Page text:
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Friday 21.09.2018 | Name days: Matīss, Modris, Mariss

Economics Minister: LNG terminal location choice – not connected with feud

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Baltic news, News from Latvia, BNN.LV, BNN-NEWS.COM, BNN-NEWS.RU, Artis Kampars

The Economics Minister Artis Kampars

When assessing the potential liquefied natural gas (LNG) terminal location in Latvia, the objective is not to benefit or revenge. Moreover, the cheapest and most advantageous solution possible will be chosen, the Economics Minister Artis Kampars pointed out.

Considering the «regional jealousy», the Minister refrained to specify the terminal’s location, until AS Latvenergo’s analysis and estimates are not received. However, he wanted to clear up any concerns about the assessment objectivity.

As reported, last week the Board Chairman of Ventspils Free Port and Ventspils Mayor Aivars Lembergs emphasized at the weekly press conference the benefits of constructing such a terminal. To his mind, they are: ice-free port, the geographical location and Ventspils Port’s experience in liquefied gas storage and handling. Besides, Lembergs is surprised by the task of drafting the LNG terminal project solutions for Riga Port. In Lembergs’ view, two ports – Ventspils and Klaipeda– should be definitely considered.

On the other hand, Kampars mentioned the infrastructure built during the Soviet times was intended with Riga as the centre. However, he used this argument to ensure Latvia as the potential LNG location in the Baltic States. Kampars indicated the infrastructure has to be changed in order to build such a terminal in Estonia or Lithuania.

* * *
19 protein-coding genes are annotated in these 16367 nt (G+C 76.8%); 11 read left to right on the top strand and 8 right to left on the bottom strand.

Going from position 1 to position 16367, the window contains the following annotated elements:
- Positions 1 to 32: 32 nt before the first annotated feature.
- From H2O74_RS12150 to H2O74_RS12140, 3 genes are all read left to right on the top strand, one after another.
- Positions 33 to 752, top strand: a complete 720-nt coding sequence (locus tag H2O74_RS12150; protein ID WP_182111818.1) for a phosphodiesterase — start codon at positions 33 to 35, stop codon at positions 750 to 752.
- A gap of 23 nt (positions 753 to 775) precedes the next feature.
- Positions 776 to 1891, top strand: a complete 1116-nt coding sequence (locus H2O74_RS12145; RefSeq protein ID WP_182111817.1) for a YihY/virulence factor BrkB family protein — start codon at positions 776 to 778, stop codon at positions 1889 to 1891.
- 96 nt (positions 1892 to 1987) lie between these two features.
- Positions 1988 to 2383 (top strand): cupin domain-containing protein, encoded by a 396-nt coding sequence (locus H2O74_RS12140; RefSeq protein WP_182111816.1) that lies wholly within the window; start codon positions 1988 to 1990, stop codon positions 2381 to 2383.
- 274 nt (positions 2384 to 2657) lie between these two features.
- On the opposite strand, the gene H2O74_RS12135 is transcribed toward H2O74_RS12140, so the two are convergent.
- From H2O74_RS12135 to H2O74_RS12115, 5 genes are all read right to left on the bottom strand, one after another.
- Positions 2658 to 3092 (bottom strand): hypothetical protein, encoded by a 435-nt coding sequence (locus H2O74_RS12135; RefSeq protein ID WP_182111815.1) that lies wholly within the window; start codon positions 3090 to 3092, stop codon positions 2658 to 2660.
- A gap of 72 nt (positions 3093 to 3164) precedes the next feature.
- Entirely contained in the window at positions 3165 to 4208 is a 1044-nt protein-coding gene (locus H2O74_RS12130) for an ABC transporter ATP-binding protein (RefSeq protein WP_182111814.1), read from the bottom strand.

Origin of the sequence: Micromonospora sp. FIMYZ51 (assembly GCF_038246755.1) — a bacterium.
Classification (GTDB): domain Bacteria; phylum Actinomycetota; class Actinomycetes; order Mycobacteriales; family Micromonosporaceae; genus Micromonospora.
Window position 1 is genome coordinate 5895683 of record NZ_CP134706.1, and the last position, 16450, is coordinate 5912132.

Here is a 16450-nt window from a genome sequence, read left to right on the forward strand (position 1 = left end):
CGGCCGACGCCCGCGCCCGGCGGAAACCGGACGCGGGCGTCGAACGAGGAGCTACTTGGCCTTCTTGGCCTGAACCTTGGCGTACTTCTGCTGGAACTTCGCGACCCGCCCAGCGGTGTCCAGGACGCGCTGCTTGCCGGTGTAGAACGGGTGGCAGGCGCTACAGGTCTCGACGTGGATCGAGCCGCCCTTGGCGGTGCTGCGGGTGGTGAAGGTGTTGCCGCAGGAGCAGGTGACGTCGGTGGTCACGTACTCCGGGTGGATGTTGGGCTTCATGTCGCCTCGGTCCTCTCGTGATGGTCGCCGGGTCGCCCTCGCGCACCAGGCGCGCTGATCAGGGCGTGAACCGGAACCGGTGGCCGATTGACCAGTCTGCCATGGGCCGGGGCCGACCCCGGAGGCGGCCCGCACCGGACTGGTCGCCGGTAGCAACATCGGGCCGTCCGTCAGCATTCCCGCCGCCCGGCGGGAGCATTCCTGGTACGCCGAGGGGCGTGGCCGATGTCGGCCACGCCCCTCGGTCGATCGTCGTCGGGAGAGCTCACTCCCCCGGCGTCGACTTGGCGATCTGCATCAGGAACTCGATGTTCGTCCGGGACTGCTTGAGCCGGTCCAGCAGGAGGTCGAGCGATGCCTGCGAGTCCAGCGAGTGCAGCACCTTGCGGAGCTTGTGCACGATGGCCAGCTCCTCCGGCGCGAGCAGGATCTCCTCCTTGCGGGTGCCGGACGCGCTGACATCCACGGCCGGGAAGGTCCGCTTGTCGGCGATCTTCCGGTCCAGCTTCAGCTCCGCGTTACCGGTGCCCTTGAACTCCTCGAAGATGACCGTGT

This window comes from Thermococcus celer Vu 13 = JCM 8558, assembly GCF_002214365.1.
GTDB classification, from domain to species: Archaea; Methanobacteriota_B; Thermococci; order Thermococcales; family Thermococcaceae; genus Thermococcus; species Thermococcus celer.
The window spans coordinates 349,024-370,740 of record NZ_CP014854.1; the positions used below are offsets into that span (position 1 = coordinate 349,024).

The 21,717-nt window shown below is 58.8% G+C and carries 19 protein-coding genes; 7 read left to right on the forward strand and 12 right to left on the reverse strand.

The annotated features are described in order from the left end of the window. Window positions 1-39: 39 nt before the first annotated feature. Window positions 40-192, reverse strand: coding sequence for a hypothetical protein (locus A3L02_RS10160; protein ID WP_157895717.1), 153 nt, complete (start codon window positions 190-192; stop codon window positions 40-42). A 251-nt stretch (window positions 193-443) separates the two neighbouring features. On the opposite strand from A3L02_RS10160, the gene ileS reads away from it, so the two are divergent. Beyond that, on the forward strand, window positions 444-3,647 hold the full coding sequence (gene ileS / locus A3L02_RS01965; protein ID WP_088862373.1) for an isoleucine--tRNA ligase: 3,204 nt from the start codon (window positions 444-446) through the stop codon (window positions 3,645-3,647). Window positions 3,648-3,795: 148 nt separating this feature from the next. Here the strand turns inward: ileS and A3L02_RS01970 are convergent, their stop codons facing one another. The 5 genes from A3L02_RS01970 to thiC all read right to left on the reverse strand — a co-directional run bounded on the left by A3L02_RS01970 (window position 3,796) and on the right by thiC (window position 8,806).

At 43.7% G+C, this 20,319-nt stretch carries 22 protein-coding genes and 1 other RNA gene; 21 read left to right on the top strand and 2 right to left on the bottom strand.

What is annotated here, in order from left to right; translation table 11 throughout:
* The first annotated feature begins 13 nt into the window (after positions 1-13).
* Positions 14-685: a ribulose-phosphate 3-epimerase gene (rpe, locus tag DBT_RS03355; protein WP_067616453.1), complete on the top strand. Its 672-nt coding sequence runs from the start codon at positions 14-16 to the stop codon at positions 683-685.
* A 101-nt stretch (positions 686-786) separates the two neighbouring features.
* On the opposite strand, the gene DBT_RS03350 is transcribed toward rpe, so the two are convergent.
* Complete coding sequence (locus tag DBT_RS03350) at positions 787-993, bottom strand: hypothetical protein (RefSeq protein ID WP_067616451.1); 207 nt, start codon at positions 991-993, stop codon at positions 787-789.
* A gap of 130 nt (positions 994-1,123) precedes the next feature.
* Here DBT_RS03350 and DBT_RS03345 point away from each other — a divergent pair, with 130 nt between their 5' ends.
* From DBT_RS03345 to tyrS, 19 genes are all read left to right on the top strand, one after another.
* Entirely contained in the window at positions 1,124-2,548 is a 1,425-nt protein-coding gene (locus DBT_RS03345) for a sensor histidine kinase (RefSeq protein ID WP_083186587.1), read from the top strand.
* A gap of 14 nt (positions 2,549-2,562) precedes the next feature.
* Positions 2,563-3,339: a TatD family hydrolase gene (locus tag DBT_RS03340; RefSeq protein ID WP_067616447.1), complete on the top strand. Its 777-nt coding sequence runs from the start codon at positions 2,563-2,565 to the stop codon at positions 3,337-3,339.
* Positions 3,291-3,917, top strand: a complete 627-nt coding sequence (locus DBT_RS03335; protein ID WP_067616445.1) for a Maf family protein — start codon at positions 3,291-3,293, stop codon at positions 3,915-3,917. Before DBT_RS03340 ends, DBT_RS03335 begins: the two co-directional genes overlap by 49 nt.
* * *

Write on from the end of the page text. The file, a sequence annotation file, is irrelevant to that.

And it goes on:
The Minister also pointed out Latvia is the only place with an underground storage facility. Such a terminal cannot function in the long term without underground storage, and the possibility of a new facility is excluded.

While the third argument in favour of Latvia is the opportunity to ship gas to a location relatively close to Inčukalns.

Partners in other Baltic States fear the project could be implemented by businesses affiliated with the Russian gas companies, but this risk factor is now prevented. Yet another risk factor is the management structure, but it is averted as well. Any investor understands why the research was assigned to Latvenergo – the company can consume up to 40% of the total gas consumption in Latvia, Kampars explains.

He hopes the assessment will be ready in May. Asked when the European Commission’s (EC) decision on fund allocation will be announced, the Minister informed that in June-July the EC will propose ideas of using funds for the next financial period, followed by lengthy and serious negotiations. At that time, there should already be clarity that the project will provide energy security in the Baltics and offer alternative supply channels, as well as on the project costs, solutions etc.

At that point we will explain and show how much it will cost and how much we are going to ask from the EC. Most likely, we will visit potential investors all across the world. Then a detailed assessment of the environment and everything else will be carried out. If the EC funds are granted in the next financial period (in 2014), the construction could start that year and finish in the 2016–2017, cites Kampars.

Regarding gas, Kampars believes it can come from any country ready to export it, including Russia; however, if the terminal is operated by a company connected to Russia, various conditions could be imposed.

It is important that when any issues arise about relations with Russia, we can calmly, without any problems, transport gas, for instance, from Norway, Qatar, or Oman. These countries have also actively and directly expressed their interest in financing such a project. Of course, there will be complicated negotiations on the conditions, as these countries require a certain volume to be purchased at a particular period of time, the Minister notes.

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